Flowers with Cardinal Woodpecker Panel Flowers with Cardinal Woodpecker Panel Flowers with Cardinal Woodpecker Panel Flowers with Cardinal Woodpecker Panel Flowers with Cardinal Woodpecker Panel Flowers with Cardinal Woodpecker Panel Flowers with Cardinal Woodpecker Panel
Flowers with a Cardinal Woodpecker, A Large Micromosaic Panel

By Licinio Campanili (c.1865-1922) for the Studio Vaticano del Mosaico
after a painting by Andrea Cherubini (c.1833-1900), Rome, 1900
The reverse with remnants of the paper label from Studio Vaticano del Mosaico

Panel: 19 5/8 in x 26 in (49.8 x 66 cm)
30 ½ in x 37 ¼ in (77.5 x 94.5 cm)

The collection of a noble family, Spain

The Louisiana Purchase Exposition, St Louis, Missouri, 1904
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This mosaic shows a composition of flowers in full bloom issuing from uncultivated ground amidst wild grass. Among the leaves are a cardinal woodpecker and a snail while a butterfly touches on a bud above. The woodpecker with its scarlet head and green plumage forms a concentration of colour that harmonises with the vivid hues of the flowers, which include gladioli, chrysanthemums, roses, parrot tulips, lilacs and anemones.

The wooden frame bears a label from the Vatican Mosaic Studio, the famous Roman workshop under the administration of the Reverenda Fabbrica di S.Pietro, and it has a hand written annotation: ‘fiori.... 5.625.’, on verso.

The documentation of the Archivio Storico della Fabbrica di S.Pietro (ASFSP) refers to three mosaics of Flowers with a Cardinal Woodpecker. The first two were done respectively in 1864 and 1875 by Federico Campanili and the third in 1900 by his son, Licinio Campanili. The models reproduced by both artists were copied from a painting by Andrea Cherubini (1833-c.1900), a Roman artist who specialised in landscape painting. The whereabouts of Cherubini’s painting is unknown and this mosaic is the only known copy.

The ASFSP archives allow identification of the mosaic as the one done by Licinio, although it was not signed. They also permit the reconstruction of its history from 1900, the year it was made, until 1921, when its sale was documented for the first time. A direct connection between this mosaic and the name of the artist is found on a list dated 23 April 1904 in which all the mosaics were recorded ‘to be sent’ to the Louisiana Purchase Exposition in St Louis, Missouri. This piece appears in the inventory, Flowers and a Woodpecker by Licinio Campanili, countersigned as number 1200 with a selling price of 5625 lira. The same number may be found on the back of the frame, confirming that this is the very mosaic which was sent to the Louisiana Purchase Exposition in 1904. The fact that this mosaic was selected for exhibition in St Louis demonstrates that the Vatican Mosaic Studio regarded it as a masterpiece worthy of display to an international public. Its unusually large size, the many shades of enamel employed and the lightness with which the naturalistic flower petals are rendered all endorse this view.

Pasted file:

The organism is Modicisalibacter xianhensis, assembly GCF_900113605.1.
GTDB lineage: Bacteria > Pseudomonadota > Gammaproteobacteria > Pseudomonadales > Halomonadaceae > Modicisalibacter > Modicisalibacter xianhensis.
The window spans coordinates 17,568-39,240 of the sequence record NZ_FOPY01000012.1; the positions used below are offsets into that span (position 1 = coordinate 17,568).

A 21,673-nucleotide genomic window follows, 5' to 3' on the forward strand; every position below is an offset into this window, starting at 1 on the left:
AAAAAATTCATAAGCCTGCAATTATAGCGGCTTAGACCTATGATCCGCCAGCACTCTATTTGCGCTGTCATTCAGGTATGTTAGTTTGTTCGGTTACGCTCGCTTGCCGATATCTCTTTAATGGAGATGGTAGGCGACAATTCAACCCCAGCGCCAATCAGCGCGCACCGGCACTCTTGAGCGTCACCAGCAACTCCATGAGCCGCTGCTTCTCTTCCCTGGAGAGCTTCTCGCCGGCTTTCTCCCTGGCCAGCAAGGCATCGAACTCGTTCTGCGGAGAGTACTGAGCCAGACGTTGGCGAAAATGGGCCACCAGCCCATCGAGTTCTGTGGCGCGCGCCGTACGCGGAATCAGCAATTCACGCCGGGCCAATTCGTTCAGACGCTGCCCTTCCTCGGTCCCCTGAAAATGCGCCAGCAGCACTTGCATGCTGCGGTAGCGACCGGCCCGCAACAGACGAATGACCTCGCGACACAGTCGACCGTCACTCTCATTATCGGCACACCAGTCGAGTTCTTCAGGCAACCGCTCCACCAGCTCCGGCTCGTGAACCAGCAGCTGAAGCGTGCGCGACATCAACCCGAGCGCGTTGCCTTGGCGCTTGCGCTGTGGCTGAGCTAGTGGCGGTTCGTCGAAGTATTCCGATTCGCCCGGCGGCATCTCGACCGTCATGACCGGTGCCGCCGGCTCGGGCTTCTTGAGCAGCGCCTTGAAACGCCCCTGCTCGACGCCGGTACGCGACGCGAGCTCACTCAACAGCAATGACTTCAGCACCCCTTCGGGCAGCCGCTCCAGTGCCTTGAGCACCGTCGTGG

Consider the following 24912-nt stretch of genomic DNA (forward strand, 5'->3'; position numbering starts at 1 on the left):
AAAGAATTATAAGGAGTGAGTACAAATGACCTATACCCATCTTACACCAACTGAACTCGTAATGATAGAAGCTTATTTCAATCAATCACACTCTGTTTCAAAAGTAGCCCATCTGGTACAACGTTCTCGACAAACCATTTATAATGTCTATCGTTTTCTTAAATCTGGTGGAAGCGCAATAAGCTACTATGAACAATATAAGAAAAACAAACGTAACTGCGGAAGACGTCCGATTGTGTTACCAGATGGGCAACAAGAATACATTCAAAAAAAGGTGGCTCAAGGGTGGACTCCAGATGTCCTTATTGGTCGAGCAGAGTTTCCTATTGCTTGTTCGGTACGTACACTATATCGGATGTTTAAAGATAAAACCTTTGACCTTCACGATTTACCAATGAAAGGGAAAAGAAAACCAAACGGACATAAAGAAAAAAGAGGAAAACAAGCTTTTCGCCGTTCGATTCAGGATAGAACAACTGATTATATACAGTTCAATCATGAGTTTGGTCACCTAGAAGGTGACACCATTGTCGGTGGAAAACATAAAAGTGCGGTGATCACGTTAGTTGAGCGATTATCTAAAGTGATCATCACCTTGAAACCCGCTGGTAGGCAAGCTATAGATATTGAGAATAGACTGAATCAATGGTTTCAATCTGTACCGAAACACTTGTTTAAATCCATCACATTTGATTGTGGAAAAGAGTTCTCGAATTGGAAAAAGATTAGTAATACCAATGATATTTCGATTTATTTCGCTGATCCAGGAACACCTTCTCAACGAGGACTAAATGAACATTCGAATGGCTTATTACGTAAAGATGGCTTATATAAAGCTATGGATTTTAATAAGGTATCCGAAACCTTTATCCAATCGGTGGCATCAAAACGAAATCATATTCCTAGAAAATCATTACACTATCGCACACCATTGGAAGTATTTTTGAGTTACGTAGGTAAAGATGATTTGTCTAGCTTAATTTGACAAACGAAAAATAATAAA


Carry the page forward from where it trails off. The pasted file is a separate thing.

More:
The mosaic returned to Italy after the American exhibition and in 1906 the magazine Il Secolo XX included a photo showing it amongst five mosaics set on easels, captioned ‘The best works’. In the same publication there are also two pictures, one of Campanili at his desk, described as an ‘expert for the flowers’, and another of Nobili. The mosaic remained among the works on exhibition at the Vatican Workshop until it was sold on 18 February 1921 to an unknown buyer.

Licinio Campanili, like his father Federico, worked exclusively at the Vatican Mosaic Studio. In 1883, when he was 18 years old, he started to frequent the famous Workshop managed by the Reverenda Fabbrica di S. Pietro becoming formally employed from 1 January 1890, initially as mosaicist ‘soprannumero’. During his long training, he attended the drawing and painting courses at the Fine Arts Academy of St Luke, obtaining prizes and an honourable recognition. On 1 July 1894, he was upgraded to mosaicist ‘di numero’. Finally, after 32 years of service, he earned the title ‘Professor Painter Mosaicist’ in 1922 with the President of the Vatican Mosaic Studio praising his valuable exhibits at the ‘Gabinetto dei Mosaici in Vaticano’ as testament to his ‘rare skill’.